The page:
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Title: Calculating excited states of condensed matter
Author: Webster, Ross
ISNI:       0000 0004 5367 5685
Awarding Body: Imperial College London
Current Institution: Imperial College London
Date of Award: 2015
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The accurate and reliable prediction of the optical properties of extended systems is a powerful tool for the development of nanostructured optical devices, such as photovoltaic materials. One major challenge faced by excited-state electronic structure methods is the treatment of the two-particle electron-hole interaction which is a key component of optical response properties such as optical absorption and charge transport. In this work we first study the effect of choice of basis set on both ground-state and first-order response properties, extending the molecular studies of Rappoport et al. into periodic and crystalline systems. From the conclusions of this basis set study, we employ a series of polarisation-optimised basis sets to calculate the optical gaps of the alkali halide series AX (where A = Li, Na, K, Rb and X = F, Cl, Br). Secondly, we assess the applicability of a range of methods (HF, LDA, PBE and B3LYP) for excited state calculations of extended systems, and examine the dependence of optical properties on the contribution of Hartree-Fock exchange (cHF ) to the linear-response TD-B3LYP kernel. We find that TD-B3LYP underestimates both the fundamental gap (Eg ) and optical gap (Eo ) in comparison to experimental work, and we show that the optical gap can be reproduced at least quantitatively with cHF ≃ 0.3. The last chapter of this work focusses on the calculation of electronic and optical properties of single-walled carbon nanotubes (SWCNTs). We study the effect of geometry relaxation, curvature, basis set and method on one-electron and linear-response properties, comparing our findings to other theoretical and experimental works. Our study shows that B3LYP is able to accurately and reliably calculate the ground-state electronic properties of a large range of nanotubes ( < 2-46 Å in diameter). Through our geometry optimisations and studies on nanotube diameter, we observe the curvature effect on the qualitative and quantitative properties of the van Hove singularities and Density of States of SWCNTs. We find that TD-B3LYP produces values of Eo that are in good agreement with experimental measurements and GW-BSE calculations, for both metallic and semiconducting nanotubes, however the estimated exciton binding energies for our calculations, Eb (where Eb = Eg - Eo) are in poor agreement with previous theoretical calculations. This is likely due to our comparison of two-particle (Eo ) values and roughly-estimated values of Eg from single-particle eigenvalues.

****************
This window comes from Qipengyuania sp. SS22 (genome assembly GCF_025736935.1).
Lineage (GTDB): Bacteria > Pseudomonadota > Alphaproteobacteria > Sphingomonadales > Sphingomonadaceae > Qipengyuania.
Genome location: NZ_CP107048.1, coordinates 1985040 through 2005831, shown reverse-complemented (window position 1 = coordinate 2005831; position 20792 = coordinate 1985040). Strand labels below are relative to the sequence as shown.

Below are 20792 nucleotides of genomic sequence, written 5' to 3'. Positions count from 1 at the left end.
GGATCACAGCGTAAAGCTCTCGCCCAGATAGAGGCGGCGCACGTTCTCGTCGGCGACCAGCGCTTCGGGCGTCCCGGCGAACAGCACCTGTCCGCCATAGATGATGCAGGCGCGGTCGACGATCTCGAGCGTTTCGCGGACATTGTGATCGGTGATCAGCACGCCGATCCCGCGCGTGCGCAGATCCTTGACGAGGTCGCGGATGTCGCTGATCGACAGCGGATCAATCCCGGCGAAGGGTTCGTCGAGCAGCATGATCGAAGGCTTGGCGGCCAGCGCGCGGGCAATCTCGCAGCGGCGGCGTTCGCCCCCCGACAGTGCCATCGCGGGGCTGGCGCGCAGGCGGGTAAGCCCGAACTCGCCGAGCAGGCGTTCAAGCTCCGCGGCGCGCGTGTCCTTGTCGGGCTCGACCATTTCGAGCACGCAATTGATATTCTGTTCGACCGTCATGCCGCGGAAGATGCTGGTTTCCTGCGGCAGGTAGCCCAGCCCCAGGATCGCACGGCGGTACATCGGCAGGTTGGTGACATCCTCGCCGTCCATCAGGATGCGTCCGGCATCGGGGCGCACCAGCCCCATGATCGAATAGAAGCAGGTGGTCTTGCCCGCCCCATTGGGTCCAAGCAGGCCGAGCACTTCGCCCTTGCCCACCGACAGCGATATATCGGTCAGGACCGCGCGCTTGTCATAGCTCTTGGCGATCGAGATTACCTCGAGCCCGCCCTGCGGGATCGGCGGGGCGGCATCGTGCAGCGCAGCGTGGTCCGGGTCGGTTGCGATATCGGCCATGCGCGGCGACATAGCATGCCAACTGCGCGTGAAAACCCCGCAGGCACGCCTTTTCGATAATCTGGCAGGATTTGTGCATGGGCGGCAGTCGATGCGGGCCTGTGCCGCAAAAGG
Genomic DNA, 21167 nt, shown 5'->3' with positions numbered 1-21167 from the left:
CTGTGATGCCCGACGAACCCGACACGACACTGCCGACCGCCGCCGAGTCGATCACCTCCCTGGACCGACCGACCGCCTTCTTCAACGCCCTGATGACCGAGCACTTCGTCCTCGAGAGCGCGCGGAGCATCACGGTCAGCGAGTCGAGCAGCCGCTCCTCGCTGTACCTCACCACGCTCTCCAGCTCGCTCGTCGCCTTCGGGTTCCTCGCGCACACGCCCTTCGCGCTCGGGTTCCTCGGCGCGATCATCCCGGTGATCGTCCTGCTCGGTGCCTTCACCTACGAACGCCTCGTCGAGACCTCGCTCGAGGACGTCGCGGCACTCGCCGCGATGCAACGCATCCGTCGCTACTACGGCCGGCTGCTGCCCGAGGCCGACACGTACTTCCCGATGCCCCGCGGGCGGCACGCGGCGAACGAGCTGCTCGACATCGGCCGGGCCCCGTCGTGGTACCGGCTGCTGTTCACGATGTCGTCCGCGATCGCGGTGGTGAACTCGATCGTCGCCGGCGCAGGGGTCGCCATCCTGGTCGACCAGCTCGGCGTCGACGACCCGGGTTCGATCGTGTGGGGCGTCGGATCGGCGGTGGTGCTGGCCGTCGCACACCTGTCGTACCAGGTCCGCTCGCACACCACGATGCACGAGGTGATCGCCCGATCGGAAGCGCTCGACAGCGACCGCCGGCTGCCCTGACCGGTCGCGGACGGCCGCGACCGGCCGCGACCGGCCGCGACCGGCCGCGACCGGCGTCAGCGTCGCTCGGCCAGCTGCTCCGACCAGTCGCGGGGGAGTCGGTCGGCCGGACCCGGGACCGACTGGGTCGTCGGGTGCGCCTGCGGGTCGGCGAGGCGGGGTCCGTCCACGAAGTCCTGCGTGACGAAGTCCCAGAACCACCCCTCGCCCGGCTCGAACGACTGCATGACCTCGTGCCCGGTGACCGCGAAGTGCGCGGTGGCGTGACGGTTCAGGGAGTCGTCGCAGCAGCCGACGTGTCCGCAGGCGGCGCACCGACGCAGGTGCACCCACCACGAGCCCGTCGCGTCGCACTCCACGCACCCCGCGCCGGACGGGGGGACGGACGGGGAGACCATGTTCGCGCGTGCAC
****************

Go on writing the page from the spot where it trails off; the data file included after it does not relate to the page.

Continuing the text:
Supervisor: Harrison, Nicholas Sponsor: Science and Technology Facilities Council ; Imperial College London
Qualification Name: Thesis (Ph.D.) Qualification Level: Doctoral